Space Case

toyparts

What to do with all this plastic?  Pounds of toys that I tried to sort and keep in order for years, as my sons grew up.  Little broken parts and pieces kept in the vain hope that they might match up to one another and become whole again.

I had a box full of of it, mostly little airplanes and such, and made ready to take it all to the town swap shed.  But first, I just had to comb through and see if anything special was in there.

toypartsAnd something was.  A little model of a Mars rover and its lander.  It had come to my mind only last week, when the Curiosity mission was all over the news.  I imagined it might actually have been a model of an early Curiosity design, but my son recognized it as NASA’s Pathfinder mission, with the rover Sojourner.   Since we had lost track of this tiny toy so long ago, its surfacing at this time seemed timely, in a weird way.

The real Sojourner is also quite tiny, relative to it’s younger siblings.  I love its solar-paneled carapace (having spent all this summer promoting solar power).  But it also reminds me of all the fragments of technology that we’ve cast into space, to ultimately become junk that no one will collect .  Or maybe they will.  Maybe some decades from now Sojourner will show up on Ebay:  Unique Collector’s Item!  [Shipping not included.]

Will we ever go tidy up on Mars?  Will Sojourner, Spirit, Opportunity and Curiosity be sitting there for centuries, while their dusty little tracks blow away?

I was a big sci-fi reader for many years, and still imagine the outer planets inhabited by well-adapted human societies.  Perhaps they’ll arrive at some point, prepared to pick up and straighten out all the stuff we have fired up through the atmosphere.  Maybe in in my son’s lifetime someone will come up with an effective orbital vacuum, to soak up all those busted satellites and rocket fragments that clutter our planet’s gravity well.  If science is a form of human play, these are the toys we’ve outgrown.

Rover photo of Mars
Sojourner’s view of its Mars lander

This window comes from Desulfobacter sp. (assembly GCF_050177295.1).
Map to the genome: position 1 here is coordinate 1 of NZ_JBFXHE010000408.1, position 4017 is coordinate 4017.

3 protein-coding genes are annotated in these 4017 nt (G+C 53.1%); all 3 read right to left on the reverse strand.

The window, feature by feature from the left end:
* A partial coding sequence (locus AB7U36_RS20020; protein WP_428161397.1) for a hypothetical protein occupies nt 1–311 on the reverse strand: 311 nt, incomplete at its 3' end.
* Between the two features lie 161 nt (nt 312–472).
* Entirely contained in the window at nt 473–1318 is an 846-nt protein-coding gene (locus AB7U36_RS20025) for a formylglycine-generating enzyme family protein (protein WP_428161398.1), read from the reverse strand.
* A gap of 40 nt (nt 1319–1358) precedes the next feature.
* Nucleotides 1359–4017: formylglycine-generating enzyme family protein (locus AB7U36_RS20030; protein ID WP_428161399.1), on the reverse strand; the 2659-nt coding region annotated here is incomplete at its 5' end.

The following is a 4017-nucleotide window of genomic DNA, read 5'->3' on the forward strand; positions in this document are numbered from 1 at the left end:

Now I have my photo of a toy of a lost explorer, and NASA’s photos of the real thing.  It only remains to put these little bits of plastic in a plastic bag and leave them where they might attract some curious kid, ready to play.

2 thoughts on “Space Case

  1. Reading your comments reminded me of two things: the tangle of plastic stuff that littered the floor when the kids were growing up, and science fiction movies. I use to swear that the plastic trinkets, trucks and figurines multiplied in dark corners and drawers and periodically (true confession here) I would make a sweep of the house and pitch them all into the trash but somehow the plastic dinosaurs that fought and floated with the kids at bath time, the bent tiny transformers that never quite recovered their right shape and all the other stuff just kept reappearing. There is – I suspect still – a trunk full – of captured and collected “hamburger toys” (my sister’s term) still sitting somewhere in that house just waiting to spill out and over take the world.
    Your mention of science fiction reminded me of the scene in Do Androids Dream of Electric Sheep? by Philip K. Dick (the movie Blade Runner was based on this book) in which the main character walks through the used up boundary land at the edge of a largely abandoned metropolis. Everywhere he looks he sees “kibble” – piles of broken bits of electronics, plastic, building materials, the unusable remnants of the culture – as he wonders if anything is left that is actually alive. Sometimes I wonder if that’s how we’ll end up, digging tunnels through the piles of happy meal toys, discarded electronic and broken gadgets.

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